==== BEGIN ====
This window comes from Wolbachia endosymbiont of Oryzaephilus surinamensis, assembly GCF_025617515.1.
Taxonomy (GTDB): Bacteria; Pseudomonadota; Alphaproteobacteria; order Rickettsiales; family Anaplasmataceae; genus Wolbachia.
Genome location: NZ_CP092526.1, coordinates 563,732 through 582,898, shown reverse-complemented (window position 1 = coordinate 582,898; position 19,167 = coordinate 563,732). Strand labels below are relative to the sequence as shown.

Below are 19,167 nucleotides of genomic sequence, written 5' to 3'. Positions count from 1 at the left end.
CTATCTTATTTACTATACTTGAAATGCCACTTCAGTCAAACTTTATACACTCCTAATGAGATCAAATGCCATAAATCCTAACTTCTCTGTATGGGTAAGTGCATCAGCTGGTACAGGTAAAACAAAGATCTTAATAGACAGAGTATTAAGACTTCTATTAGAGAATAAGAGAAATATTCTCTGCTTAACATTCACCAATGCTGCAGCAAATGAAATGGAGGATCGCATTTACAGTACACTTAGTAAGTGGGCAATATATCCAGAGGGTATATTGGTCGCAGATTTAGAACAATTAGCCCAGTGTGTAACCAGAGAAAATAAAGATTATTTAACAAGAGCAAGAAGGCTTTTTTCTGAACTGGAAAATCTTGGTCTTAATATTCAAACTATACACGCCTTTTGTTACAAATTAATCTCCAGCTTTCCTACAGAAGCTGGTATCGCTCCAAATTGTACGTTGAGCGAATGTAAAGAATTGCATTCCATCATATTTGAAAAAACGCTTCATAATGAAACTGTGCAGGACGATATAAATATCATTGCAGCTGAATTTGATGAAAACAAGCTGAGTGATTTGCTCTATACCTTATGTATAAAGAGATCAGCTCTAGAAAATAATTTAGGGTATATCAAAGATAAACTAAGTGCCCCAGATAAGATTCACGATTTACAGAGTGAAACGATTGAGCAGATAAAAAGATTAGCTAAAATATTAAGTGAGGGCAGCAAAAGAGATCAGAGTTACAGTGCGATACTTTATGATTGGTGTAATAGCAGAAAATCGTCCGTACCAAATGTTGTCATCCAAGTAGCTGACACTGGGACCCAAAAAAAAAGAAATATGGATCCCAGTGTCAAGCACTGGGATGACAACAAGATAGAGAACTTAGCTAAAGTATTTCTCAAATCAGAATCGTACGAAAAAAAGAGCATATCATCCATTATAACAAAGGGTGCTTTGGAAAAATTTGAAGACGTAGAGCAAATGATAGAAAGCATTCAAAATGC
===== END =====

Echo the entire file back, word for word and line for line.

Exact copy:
This window comes from Wolbachia endosymbiont of Oryzaephilus surinamensis, assembly GCF_025617515.1.
Taxonomy (GTDB): Bacteria; Pseudomonadota; Alphaproteobacteria; order Rickettsiales; family Anaplasmataceae; genus Wolbachia.
Genome location: NZ_CP092526.1, coordinates 563,732 through 582,898, shown reverse-complemented (window position 1 = coordinate 582,898; position 19,167 = coordinate 563,732). Strand labels below are relative to the sequence as shown.

Below are 19,167 nucleotides of genomic sequence, written 5' to 3'. Positions count from 1 at the left end.
CTATCTTATTTACTATACTTGAAATGCCACTTCAGTCAAACTTTATACACTCCTAATGAGATCAAATGCCATAAATCCTAACTTCTCTGTATGGGTAAGTGCATCAGCTGGTACAGGTAAAACAAAGATCTTAATAGACAGAGTATTAAGACTTCTATTAGAGAATAAGAGAAATATTCTCTGCTTAACATTCACCAATGCTGCAGCAAATGAAATGGAGGATCGCATTTACAGTACACTTAGTAAGTGGGCAATATATCCAGAGGGTATATTGGTCGCAGATTTAGAACAATTAGCCCAGTGTGTAACCAGAGAAAATAAAGATTATTTAACAAGAGCAAGAAGGCTTTTTTCTGAACTGGAAAATCTTGGTCTTAATATTCAAACTATACACGCCTTTTGTTACAAATTAATCTCCAGCTTTCCTACAGAAGCTGGTATCGCTCCAAATTGTACGTTGAGCGAATGTAAAGAATTGCATTCCATCATATTTGAAAAAACGCTTCATAATGAAACTGTGCAGGACGATATAAATATCATTGCAGCTGAATTTGATGAAAACAAGCTGAGTGATTTGCTCTATACCTTATGTATAAAGAGATCAGCTCTAGAAAATAATTTAGGGTATATCAAAGATAAACTAAGTGCCCCAGATAAGATTCACGATTTACAGAGTGAAACGATTGAGCAGATAAAAAGATTAGCTAAAATATTAAGTGAGGGCAGCAAAAGAGATCAGAGTTACAGTGCGATACTTTATGATTGGTGTAATAGCAGAAAATCGTCCGTACCAAATGTTGTCATCCAAGTAGCTGACACTGGGACCCAAAAAAAAAGAAATATGGATCCCAGTGTCAAGCACTGGGATGACAACAAGATAGAGAACTTAGCTAAAGTATTTCTCAAATCAGAATCGTACGAAAAAAAGAGCATATCATCCATTATAACAAAGGGTGCTTTGGAAAAATTTGAAGACGTAGAGCAAATGATAGAAAGCATTCAAAATGC